The benefits of working when starting up
When people think about starting up it’s often in the context of quitting your job, pursuing your dream full-time, and somehow magically managing to make it work.
This might be the case for some businesses - but we recently ran a survey that found out 60% of our businesses were working when they started up. And of these, an impressive 67% were working full time.
Being employed when you’re starting up can feel like a juggling act – but it also has a number of benefits, potentially strengthening your startup in the long-term. So don’t jack it all in yet. Here’s why it’s good to work when you’re starting up.
First and foremost, starting up isn’t something reknowned for its stability. You might not be turning a profit for a while, mistakes will be made, and things can change abruptly – it can take one delayed payment to mess up your cashflow and send everything toppling down. You know what can help with this? A regular income stream.
Working, even part-time, means you’re not completely reliant on your startup or on temporary funding to get by. You’ve got a monthly safety net that doesn’t just help grow your business, but can also save it. The downside of course is that you’re basically doing two jobs and you might not be able to progress on your idea as quickly – but often this is a trade-off worth making to get it right.
The security of a job doesn’t just mean improved cashflow. It also means something to fall back on if your startup doesn’t take off as planned, a source of income that can help other sources of financing to get on board with your idea, and the freedom to make the correct decisions for your business. For example, it could save you from taking on a contract where the terms aren’t good for your business but you need the money desperately.
Everyone can always be better at time management, and running a business when working is a crash course in learning how to be more efficient. Pushing yourself will force to you figure out stuff such as when you’re most productive, when you should do certain tasks, how to do things quicker, and how you can absolutely maximise every second you have. So if in the future you do go full-time on your startup, you’ll have these awesome skills to help you be more efficient forever.
Tests your passion
Getting up at 5am to work on financials, scheduling meetings in your lunch hours, and turning down Sunday afternoons in the pub because you need to move your startup forward isn’t fun. This is the true test of your passion – is making these sacrifices on your time and energy worth it? There will be good times and bad times when you run a startup, but you’ve got to stick through both. And passion, ultimately, is the only thing that will motivate you enough to get through those eighteen-hour days, when the house is a tip and an important connection fell through and the dog ate your business plan. If despite everything you carry on, you can be sure that this idea is the one that drives you like nothing else.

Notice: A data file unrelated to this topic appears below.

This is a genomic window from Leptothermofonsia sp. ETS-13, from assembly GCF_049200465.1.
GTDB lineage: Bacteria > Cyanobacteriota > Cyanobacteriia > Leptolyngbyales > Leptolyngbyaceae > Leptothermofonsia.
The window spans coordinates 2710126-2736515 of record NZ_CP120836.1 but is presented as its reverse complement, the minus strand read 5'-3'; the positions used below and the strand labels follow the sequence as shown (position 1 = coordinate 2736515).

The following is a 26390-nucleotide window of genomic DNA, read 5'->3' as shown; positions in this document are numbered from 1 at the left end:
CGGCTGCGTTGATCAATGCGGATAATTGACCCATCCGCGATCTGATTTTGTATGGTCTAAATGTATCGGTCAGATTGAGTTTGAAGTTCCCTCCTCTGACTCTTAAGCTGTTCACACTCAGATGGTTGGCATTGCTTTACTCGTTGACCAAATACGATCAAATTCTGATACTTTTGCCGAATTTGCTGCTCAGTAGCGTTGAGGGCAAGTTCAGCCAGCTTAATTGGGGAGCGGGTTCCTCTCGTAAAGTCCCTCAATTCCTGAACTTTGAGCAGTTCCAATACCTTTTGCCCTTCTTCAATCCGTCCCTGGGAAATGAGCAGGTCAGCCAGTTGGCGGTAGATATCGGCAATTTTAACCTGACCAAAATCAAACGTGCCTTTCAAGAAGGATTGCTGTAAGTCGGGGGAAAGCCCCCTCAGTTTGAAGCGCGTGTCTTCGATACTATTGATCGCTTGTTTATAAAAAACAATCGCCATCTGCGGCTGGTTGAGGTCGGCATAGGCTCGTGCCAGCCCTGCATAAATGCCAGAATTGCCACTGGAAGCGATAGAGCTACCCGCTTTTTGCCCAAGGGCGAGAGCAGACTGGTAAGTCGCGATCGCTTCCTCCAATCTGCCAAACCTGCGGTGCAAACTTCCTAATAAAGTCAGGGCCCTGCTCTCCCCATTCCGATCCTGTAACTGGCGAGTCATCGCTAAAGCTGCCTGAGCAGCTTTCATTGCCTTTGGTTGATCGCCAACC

Risk and innovation
If you’re reliant on your startup for your income, you can be loathe to take risks or try new things for fear of wasting time, money, or rocking the boat. However, startups thrive on innovation and new ideas. Knowing you have your job behind you can encourage you to experiment with a few things, mix it up, and reap the rewards.
Strengthens your skills
Even if your job is in a different industry to your startup, working full or part time will teach you skills that’ll come in useful down the line. Whizz with spreadsheets? That’ll be great when you’re organising a financial forecast. Excellent with customers? Perfect for when your business opens its doors. Specific skills in fields such as design, law, accounting, marketing? Invaluable. Take these day job skills and apply them to your startup – your product or service will be the better for it.
Keeps you connected
Running a startup can be a lonely life in the early, all-consuming days, especially if your startup’s office is your home. Jobs can be brilliant for preventing you ending up chatting to your cat whilst realising you’ve been in the same pyjamas for a week, just through the simple action of getting you out of the door. And, particularly if your startup is in a similar industry to your job, you could also make valuable connections.